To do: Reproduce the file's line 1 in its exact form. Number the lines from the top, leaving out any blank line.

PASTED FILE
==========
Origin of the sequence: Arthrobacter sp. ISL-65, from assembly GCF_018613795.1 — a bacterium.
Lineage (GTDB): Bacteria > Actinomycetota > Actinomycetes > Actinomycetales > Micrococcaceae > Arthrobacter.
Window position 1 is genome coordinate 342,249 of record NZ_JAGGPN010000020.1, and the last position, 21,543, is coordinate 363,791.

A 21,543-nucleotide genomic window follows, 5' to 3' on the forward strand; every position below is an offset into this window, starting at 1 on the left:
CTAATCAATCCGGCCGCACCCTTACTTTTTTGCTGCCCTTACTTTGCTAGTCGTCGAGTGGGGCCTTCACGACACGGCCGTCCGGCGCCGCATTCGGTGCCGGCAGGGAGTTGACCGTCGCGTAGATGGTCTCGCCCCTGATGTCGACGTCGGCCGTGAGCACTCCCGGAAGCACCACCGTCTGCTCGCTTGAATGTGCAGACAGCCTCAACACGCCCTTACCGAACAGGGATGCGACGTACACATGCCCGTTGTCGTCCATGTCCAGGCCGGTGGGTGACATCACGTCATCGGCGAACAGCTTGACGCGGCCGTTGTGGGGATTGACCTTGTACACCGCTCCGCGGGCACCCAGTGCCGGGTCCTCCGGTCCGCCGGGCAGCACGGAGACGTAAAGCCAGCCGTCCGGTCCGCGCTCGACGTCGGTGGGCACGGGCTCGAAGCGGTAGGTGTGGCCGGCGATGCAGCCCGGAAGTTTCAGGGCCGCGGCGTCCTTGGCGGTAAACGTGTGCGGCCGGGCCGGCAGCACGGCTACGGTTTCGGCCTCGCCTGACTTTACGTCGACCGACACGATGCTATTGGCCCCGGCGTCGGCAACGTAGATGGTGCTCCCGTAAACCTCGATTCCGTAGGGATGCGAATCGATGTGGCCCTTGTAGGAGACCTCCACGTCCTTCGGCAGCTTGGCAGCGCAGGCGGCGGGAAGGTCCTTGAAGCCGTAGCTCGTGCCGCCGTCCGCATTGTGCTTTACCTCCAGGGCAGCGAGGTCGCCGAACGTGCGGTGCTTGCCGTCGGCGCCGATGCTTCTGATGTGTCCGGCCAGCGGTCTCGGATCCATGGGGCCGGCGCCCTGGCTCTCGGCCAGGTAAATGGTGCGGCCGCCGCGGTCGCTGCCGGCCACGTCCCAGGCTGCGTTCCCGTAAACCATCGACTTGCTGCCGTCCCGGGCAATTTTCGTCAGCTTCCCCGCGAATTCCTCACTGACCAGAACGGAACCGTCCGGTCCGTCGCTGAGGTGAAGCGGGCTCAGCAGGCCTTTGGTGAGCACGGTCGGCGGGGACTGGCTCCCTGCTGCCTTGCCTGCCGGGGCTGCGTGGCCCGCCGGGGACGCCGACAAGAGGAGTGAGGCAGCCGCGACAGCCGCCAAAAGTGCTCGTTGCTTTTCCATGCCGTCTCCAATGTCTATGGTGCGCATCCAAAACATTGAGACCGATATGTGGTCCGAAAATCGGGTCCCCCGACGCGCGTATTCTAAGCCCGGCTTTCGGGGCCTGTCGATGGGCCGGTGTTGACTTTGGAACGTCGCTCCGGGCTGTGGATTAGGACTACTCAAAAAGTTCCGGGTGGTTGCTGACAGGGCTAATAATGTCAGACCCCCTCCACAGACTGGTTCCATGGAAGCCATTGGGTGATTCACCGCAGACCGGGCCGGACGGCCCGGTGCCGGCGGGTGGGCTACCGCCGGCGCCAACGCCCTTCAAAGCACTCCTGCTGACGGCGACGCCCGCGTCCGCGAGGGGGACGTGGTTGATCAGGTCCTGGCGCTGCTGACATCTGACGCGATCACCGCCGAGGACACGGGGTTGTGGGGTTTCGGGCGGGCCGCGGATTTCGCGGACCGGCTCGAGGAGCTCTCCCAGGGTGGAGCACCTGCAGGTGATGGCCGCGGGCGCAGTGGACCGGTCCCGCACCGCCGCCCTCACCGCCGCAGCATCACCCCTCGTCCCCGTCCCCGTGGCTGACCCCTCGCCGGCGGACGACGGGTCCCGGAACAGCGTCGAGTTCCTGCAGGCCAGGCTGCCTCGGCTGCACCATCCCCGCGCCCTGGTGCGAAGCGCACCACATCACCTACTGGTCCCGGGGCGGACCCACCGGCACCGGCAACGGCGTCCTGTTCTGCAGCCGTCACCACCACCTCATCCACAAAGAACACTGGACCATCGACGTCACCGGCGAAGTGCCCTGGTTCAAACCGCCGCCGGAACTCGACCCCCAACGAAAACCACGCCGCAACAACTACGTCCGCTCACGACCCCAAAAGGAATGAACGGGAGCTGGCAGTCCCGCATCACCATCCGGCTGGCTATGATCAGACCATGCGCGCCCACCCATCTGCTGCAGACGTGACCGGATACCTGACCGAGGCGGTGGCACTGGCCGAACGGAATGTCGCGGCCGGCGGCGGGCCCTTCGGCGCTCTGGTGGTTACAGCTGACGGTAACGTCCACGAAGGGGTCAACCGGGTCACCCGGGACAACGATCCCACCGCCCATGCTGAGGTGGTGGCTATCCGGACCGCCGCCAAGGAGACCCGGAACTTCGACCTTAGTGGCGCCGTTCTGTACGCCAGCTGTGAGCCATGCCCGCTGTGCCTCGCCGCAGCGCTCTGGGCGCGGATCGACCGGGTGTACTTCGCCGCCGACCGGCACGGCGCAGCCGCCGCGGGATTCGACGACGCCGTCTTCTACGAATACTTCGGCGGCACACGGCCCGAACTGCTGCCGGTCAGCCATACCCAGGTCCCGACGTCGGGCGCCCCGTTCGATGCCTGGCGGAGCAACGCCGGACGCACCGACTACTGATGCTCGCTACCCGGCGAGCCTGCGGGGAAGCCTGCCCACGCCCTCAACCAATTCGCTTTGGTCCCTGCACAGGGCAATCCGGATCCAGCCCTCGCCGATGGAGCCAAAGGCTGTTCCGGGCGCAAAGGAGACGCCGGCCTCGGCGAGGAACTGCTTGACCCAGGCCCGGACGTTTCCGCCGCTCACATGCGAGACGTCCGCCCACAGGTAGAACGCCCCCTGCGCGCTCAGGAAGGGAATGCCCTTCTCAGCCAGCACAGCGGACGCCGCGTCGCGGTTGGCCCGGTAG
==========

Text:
Origin of the sequence: Arthrobacter sp. ISL-65, from assembly GCF_018613795.1 — a bacterium.